These algorithms include the physics-based solvers and various data manipulation routines. The framework also includes a control interface, which standardizes simulation inputs, outputs, and execution of the physiology engine. As the Pulse Physiology engine is implemented in C++, the foundation library is also implemented in C++. Secondary frameworks are implemented in both Java and C# to provide limited data access and control of the physiology engine.

Physics-Based Circuit Solver

A generic circuit solver was implemented to centralize and solve the lumped-parameter circuit math. This generalized calculation ensures an accurate and consistent solution that can be reused for any models using circuit analogues. Because Pulse calculates the state of the patient at each time step, the circuit solver must function with dynamic circuits. This dynamic implementation of the circuit solver provides additional modeling flexibility by allowing the addition, removal, and/or modification circuit elements during simulations.

The requirements for solving the lumped-parameter models include adherence to an Apache 2.0 license, C++ compatibility, and the dynamic implementation of circuits. Prior to implementation, variations of the SPICE general purpose circuit simulation program [44, 45] were evaluated. However, these solutions had significant drawbacks, including slow execution time and memory leaks that led to issues as simulation length increased. Due to these limitations and the licensing requirements, an open-source, robust, validated, and closed loop general circuit solver was developed and implemented. The circuit solver is designed to allow for extraction out of the Pulse architecture for use as a standalone application. The circuit definitions and solver methodology allow for unlimited scaling.

Circuits are defined in the CDM through paths connected by source and target nodes. C++ templates were leveraged to allow the circuit solver to operate with generic variable and element types using native electrical, fluid, and thermal units, as shown in Table 3 [46]. The circuit solver uses modified nodal analysis to determine all circuit values each time step. This technique leverages branch constitutive equations (i.e., voltage-current characteristics) and Kirkoff’s Laws [47]. The key feature of modified nodal analysis is assuming the sum of all path fluxes connected to each node is zero—inflows equal outflows. To achieve this balance, the solver iterates over all nodes contained in the circuit to generate a set of linear equations in the matrix form Ax = b. The flux equations are shown in Table 4. Switches, valves, and polarized elements have states with required behavior criteria, as shown in Table 4. These element states cannot be directly determined, but must be assumed and iteratively solved until a valid combination that meets all criteria is found. The matrix form of the solution can be further defined by (11).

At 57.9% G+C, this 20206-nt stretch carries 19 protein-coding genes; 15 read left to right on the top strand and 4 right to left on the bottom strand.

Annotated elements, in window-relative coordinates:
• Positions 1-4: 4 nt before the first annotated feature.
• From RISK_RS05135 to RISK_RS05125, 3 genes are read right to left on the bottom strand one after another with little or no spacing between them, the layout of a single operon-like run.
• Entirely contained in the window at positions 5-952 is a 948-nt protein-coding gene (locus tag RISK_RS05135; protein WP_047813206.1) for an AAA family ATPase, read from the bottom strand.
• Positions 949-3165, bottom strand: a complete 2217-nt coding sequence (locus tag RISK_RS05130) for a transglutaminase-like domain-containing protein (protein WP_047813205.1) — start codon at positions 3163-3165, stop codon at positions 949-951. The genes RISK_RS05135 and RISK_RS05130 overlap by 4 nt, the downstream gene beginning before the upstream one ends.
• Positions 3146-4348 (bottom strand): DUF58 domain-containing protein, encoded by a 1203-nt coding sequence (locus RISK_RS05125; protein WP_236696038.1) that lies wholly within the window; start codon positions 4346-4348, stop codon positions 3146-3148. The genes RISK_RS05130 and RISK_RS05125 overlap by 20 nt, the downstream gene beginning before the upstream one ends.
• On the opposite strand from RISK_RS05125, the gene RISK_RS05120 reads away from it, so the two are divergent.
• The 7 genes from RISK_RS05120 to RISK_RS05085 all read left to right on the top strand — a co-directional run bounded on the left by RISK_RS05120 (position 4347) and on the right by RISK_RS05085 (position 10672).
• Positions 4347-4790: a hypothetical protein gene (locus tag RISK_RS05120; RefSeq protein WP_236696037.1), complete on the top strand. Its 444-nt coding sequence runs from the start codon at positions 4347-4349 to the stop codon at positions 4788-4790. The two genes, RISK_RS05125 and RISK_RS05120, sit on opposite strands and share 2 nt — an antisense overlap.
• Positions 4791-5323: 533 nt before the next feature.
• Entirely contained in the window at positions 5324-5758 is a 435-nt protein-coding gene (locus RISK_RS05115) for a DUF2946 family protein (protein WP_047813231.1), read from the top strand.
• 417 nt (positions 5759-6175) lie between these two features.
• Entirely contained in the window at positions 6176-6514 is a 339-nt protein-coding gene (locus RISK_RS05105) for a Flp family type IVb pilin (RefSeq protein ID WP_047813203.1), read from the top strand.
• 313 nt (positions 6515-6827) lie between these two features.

$$ \left[\begin{array}{cc}G& B\\ {}C& D\end{array}\right]\left[\begin{array}{c}v\\ {}j\end{array}\right]=\left[\begin{array}{c}i\\ {}e\end{array}\right] $$
Table 3

Circuit types and elements




Potential, flux, quantity


Voltage, current, charge


Pressure, flow, volume


Temperature, heat flux, heat

Table 4

Element types and flux equations


Flux equation (F)


Solve directly


\( F=\frac{P_S-{P}_T}{R} \)


\( F=C\frac{P_S-{P}_T}{dt} \)


\( F=\frac{P_S-{P}_T}{L} dt+{F}_0 \)

Potential source

Solve directly

Flux source

F given


State: open criteria: user defined F = 0

State: closed criteria: user defined solve directly

Valve (i.e., diode)

State: open criteria F ≥ 0 F = 0

State: closed criteria PS − PT < 0 solve directly

Polarized element

State: open criteria F ≥ 0 F = ∞

State: closed criteria PS − PT < 0 element equation

Where, G is the interconnection between passive elements; B and C are the connections between potential sources; D is zero because only independent sources are considered; v and j are the potentials and fluxes, respectively; i is the sum of fluxes through passive elements, and e is the independent potential sources.

The Eigen template library for linear algebra was used to solve the matrix equation. A number of algorithms within Eigen were tested for efficient and accurate matrix calculations. The SparseLU factorization for general matrices was found to be the most efficient; however, the Pulse Circuit Solar is designed to shift to the slower, but more robust FullPivLU linear solver when the SparseLU factorization fails to ensure accurate results. The quantities associated with paths with capacitance are incremented using (12).
$$ Q={Q}_0+ Fdt $$
Where, Q is the flow; Q0 is the flow at the previous time step; F is the flux, and dt is the time step.

Physics-Based Transporter

Contained within the fluids (i.e., blood, air, and urine) of the human body are substances that must move throughout a circuit. The requirements for the transporter were computationally efficient, dynamic, robust, generic, and extensible. The transporter must also conserve mass in all forms with an indefinite number of upstream and downstream bifurcations, and be able to handle potentially large flows with significantly more volume moved each time step than instantaneously exists in a given compartment. As this was unavailable for integration, the design and implementation of a generic substance transport methodology that could be applied across multiple systems were needed.

Unlike the Pulse Circuit methodology, the Pulse Transporter methodology is implemented on a compartment basis rather than the circuit basis. Compartments as defined in the CDM are linked via a flow and volume component. These links form a complete description of the identified region known as a graph. An example of a graph portion is shown in Fig. 3.